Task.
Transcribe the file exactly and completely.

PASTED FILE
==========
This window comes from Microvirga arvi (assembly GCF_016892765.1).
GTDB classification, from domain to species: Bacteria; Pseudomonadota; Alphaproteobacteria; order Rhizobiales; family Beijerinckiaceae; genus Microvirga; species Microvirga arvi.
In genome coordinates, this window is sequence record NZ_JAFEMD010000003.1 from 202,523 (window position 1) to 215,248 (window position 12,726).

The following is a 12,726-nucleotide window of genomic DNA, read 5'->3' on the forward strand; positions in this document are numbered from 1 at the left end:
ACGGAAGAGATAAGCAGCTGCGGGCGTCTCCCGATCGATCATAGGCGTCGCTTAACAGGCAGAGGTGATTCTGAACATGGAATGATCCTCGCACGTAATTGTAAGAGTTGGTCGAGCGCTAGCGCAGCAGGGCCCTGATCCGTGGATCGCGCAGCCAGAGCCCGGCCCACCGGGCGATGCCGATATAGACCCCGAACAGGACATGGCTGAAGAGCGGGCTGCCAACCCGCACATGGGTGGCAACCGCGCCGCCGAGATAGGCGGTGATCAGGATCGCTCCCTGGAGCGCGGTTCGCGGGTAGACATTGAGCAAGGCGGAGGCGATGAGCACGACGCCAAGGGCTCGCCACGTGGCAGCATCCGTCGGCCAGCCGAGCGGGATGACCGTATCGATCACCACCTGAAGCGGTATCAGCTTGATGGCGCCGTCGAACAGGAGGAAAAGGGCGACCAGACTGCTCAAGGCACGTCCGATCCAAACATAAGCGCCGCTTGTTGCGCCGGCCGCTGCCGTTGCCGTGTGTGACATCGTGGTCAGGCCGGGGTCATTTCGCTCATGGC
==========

This window comes from Microvirga arvi (assembly GCF_016892765.1).
GTDB classification, from domain to species: Bacteria; Pseudomonadota; Alphaproteobacteria; order Rhizobiales; family Beijerinckiaceae; genus Microvirga; species Microvirga arvi.
In genome coordinates, this window is sequence record NZ_JAFEMD010000003.1 from 202,523 (window position 1) to 215,248 (window position 12,726).

The following is a 12,726-nucleotide window of genomic DNA, read 5'->3' on the forward strand; positions in this document are numbered from 1 at the left end:
ACGGAAGAGATAAGCAGCTGCGGGCGTCTCCCGATCGATCATAGGCGTCGCTTAACAGGCAGAGGTGATTCTGAACATGGAATGATCCTCGCACGTAATTGTAAGAGTTGGTCGAGCGCTAGCGCAGCAGGGCCCTGATCCGTGGATCGCGCAGCCAGAGCCCGGCCCACCGGGCGATGCCGATATAGACCCCGAACAGGACATGGCTGAAGAGCGGGCTGCCAACCCGCACATGGGTGGCAACCGCGCCGCCGAGATAGGCGGTGATCAGGATCGCTCCCTGGAGCGCGGTTCGCGGGTAGACATTGAGCAAGGCGGAGGCGATGAGCACGACGCCAAGGGCTCGCCACGTGGCAGCATCCGTCGGCCAGCCGAGCGGGATGACCGTATCGATCACCACCTGAAGCGGTATCAGCTTGATGGCGCCGTCGAACAGGAGGAAAAGGGCGACCAGACTGCTCAAGGCACGTCCGATCCAAACATAAGCGCCGCTTGTTGCGCCGGCCGCTGCCGTTGCCGTGTGTGACATCGTGGTCAGGCCGGGGTCATTTCGCTCATGGC